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A new project aims to reduce the confidence score of facial detection and recognition by providing false faces that distract computer vision algorithms.

A Berlin-based artist has developed a concept that borrows from the camouflage techniques used by animals.
With the HyperFace project, Adam Harvey uses thousands of “algorithm-specific optimized false faces which reduce the confidence score of your true face.”

These patterns, which can be printed on clothing or textiles, appear to have all facial features that the visual software can interpret as a face – patterns of eyes, noses, and mouths – thus overloading and over saturating the algorithm so that it can’t really tell which faces are real, according to The complex patterns may be worn directly or used to flood an area to confuse security cameras.
The technical concept is an extension of Harvey’s earlier project, CV Dazzle, in which he used avant-garde hairstyling and makeup designs to break the continuity of a face — a so-called “anti-face” — and prevent facial-recognition software from detecting it.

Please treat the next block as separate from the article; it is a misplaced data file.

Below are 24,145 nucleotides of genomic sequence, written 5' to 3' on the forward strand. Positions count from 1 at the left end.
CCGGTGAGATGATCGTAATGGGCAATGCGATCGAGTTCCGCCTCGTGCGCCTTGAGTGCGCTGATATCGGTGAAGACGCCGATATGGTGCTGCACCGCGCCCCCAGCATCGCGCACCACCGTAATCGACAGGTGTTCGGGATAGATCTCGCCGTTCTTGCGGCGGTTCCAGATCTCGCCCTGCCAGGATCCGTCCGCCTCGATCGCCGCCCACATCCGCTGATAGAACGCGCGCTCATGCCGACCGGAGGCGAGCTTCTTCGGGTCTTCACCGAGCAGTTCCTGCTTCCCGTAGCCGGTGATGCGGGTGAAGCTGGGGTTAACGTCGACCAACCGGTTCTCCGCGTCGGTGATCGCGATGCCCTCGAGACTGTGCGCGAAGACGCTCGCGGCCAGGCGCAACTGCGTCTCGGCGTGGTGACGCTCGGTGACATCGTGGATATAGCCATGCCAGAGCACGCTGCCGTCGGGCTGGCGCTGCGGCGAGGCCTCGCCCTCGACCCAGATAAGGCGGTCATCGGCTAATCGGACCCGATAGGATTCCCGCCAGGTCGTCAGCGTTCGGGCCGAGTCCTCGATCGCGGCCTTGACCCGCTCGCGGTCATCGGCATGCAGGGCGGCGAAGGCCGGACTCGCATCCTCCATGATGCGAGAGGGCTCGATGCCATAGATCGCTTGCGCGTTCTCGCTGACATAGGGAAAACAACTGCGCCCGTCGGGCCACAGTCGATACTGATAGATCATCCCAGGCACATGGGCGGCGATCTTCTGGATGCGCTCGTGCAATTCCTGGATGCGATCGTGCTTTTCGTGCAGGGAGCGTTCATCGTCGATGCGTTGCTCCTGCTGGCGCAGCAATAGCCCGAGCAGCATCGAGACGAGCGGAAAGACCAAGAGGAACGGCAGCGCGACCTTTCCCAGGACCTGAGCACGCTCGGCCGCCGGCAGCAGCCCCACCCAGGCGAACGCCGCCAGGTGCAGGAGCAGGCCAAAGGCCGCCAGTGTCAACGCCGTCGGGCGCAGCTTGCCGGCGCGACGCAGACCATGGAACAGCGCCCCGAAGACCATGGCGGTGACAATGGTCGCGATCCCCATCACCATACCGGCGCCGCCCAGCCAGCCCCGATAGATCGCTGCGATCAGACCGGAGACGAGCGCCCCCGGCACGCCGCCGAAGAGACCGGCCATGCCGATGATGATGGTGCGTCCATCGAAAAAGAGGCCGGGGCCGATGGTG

According to the project’s site, HyperFace works by providing maximally activated false faces based on ideal algorithmic representations of a human face. The difference between the two projects is that HyperFace aims to alter the surrounding area (ground) while CV Dazzle targets the facial area (figure). In camouflage, the objective is often to minimize the difference between figure and ground. HyperFace reduces the confidence score of the true face (figure) by redirecting more attention to the nearby false face regions (ground).

Conceptually, HyperFace recognizes that completely concealing a face to facial detection algorithms remains a technical and aesthetic challenge.

“I got inspiration from false coloration in the animal kingdom,” Harvey said. “HyperFace is about reimagining the figure-ground relationship of the human body to our environment in the context of computer vision.”